‘Make in India’- Connects with the FMBs

On the 1st of July, the campus of the FMB Batch 19 students was abuzz with excitement before the Samagam with Ms Nupur Sharma, the BJP youth leader. Being a familiar news figure-head, the institute invited Ms Sharma to talk to the students on the real value of the ‘Make in India’ campaign for Family Managed Businesses in our country. After being formally welcomed by the students and faculty of the Institute, Ms Nupur Sharma started with a number of questions on where the FMBs in India stood, in relation to the total manufacturing output and businesses in India. Accounting for 90% of this category, FMBs become crucial for the vision of the current Government to meet the three aims of the campaign – increase the GDP and growth rate, skilled labour development and to create jobs in the country. She explained the importance of the ease of doing business, which was one of the primary areas the Make in India campaign seeks to improve. With the single window policy that has already been brought in, Ms Sharma was happy to share that the number of licences required in the state of Maharashtra has reduced drastically from 76 to 21.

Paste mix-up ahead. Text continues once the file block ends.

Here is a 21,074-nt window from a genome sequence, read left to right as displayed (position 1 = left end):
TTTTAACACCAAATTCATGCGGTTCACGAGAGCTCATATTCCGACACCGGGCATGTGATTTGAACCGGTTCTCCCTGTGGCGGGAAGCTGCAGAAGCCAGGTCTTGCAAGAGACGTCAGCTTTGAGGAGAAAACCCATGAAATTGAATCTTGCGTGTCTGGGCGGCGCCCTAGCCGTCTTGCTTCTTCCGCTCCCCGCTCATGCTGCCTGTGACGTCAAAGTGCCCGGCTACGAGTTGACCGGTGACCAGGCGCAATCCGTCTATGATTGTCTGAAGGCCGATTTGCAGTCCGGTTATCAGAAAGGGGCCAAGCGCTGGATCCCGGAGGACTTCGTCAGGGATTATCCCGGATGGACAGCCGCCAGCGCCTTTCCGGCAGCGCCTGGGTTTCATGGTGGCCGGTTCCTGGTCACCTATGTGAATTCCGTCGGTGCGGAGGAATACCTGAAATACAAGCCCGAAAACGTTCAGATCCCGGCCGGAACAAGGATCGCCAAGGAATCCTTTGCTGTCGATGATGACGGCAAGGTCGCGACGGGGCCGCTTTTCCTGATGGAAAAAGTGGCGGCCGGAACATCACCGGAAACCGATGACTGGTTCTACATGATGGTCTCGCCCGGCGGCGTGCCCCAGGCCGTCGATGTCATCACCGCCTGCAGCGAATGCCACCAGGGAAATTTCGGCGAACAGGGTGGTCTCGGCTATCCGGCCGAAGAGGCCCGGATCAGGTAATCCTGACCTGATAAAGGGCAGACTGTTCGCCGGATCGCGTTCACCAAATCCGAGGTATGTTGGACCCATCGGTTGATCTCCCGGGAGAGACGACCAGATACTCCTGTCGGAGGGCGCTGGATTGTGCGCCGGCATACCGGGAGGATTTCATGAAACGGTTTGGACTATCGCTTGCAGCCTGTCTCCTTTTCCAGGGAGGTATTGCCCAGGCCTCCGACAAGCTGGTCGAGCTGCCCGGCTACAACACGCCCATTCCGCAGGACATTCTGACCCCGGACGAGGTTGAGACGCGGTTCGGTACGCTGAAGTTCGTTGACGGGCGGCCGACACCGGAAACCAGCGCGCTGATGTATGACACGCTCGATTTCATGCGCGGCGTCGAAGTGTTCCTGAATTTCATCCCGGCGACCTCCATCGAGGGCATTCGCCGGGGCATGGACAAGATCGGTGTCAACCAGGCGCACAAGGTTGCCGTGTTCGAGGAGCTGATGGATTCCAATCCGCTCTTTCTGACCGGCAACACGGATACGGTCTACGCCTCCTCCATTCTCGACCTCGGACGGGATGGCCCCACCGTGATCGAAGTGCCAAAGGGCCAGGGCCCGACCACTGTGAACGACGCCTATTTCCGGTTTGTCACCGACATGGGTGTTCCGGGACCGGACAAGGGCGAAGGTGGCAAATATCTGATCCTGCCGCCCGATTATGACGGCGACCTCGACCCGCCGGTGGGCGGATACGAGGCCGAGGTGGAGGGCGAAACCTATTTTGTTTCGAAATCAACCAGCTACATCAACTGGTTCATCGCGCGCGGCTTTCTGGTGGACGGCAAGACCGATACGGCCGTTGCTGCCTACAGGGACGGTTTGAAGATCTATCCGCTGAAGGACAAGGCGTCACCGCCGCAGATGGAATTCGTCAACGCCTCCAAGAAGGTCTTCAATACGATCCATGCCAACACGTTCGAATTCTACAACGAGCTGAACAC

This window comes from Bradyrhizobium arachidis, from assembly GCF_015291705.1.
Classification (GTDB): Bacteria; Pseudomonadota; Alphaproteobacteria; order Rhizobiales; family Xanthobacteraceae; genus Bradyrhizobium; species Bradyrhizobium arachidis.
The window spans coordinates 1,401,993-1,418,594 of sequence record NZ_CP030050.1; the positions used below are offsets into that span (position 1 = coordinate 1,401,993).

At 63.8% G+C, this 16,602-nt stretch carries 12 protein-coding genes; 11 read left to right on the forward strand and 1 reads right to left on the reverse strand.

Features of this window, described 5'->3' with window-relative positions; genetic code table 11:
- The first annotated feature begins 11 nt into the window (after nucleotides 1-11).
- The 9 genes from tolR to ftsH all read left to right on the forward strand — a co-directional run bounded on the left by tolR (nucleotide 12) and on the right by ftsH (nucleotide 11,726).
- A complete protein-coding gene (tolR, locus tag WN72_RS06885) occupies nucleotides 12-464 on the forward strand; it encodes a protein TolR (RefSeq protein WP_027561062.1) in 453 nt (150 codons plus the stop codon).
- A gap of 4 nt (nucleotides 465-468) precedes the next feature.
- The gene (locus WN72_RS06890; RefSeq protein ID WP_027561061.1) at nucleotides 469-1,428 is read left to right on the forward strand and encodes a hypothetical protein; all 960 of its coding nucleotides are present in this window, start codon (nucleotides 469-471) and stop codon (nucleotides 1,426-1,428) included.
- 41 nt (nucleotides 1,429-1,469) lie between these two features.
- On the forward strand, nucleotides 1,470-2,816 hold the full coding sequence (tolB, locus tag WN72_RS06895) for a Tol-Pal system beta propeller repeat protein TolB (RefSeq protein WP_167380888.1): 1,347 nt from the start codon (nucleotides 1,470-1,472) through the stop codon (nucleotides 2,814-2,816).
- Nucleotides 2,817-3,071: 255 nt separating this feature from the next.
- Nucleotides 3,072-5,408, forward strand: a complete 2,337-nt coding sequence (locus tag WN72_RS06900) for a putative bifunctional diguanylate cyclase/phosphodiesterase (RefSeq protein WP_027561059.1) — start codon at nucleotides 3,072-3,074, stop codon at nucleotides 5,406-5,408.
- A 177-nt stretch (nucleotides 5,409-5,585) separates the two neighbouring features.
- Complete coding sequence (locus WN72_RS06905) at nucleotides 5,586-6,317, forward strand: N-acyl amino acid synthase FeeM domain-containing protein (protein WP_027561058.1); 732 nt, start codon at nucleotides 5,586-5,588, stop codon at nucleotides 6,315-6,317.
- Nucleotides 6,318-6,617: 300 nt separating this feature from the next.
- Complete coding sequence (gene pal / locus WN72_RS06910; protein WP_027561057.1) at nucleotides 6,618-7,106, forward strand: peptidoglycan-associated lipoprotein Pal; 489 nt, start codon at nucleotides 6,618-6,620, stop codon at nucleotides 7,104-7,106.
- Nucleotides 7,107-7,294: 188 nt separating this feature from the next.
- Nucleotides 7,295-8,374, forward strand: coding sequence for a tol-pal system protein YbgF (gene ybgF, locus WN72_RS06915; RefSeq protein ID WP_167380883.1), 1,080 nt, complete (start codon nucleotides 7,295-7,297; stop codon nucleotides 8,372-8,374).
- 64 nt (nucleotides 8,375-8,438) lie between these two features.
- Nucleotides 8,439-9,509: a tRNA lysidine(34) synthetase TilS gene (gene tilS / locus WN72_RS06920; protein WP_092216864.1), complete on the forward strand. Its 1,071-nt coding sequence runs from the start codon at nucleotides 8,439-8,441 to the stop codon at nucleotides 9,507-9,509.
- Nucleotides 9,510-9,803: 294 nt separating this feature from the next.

After a general introduction to the whole concept, Ms Nupur Sharma took up a case study of the Dainik Jagaran paper, which started as a small newspaper, to then benefit from the 1992 reforms to grow into one of the most successful business models. After a good discussion on this and sharing a couple of good facts, Ms Sharma spoke about the freight corridor, what was planned in this regard and the work that had started. She explained that this exclusive railway corridor would connect Delhi and Mumbai, with 24 flourishing smart cities that would be set up along this line. The target is to have 7 of these cities ready by 2019. She spoke about the partnerships involved in this project, and the vision ahead for newer connections.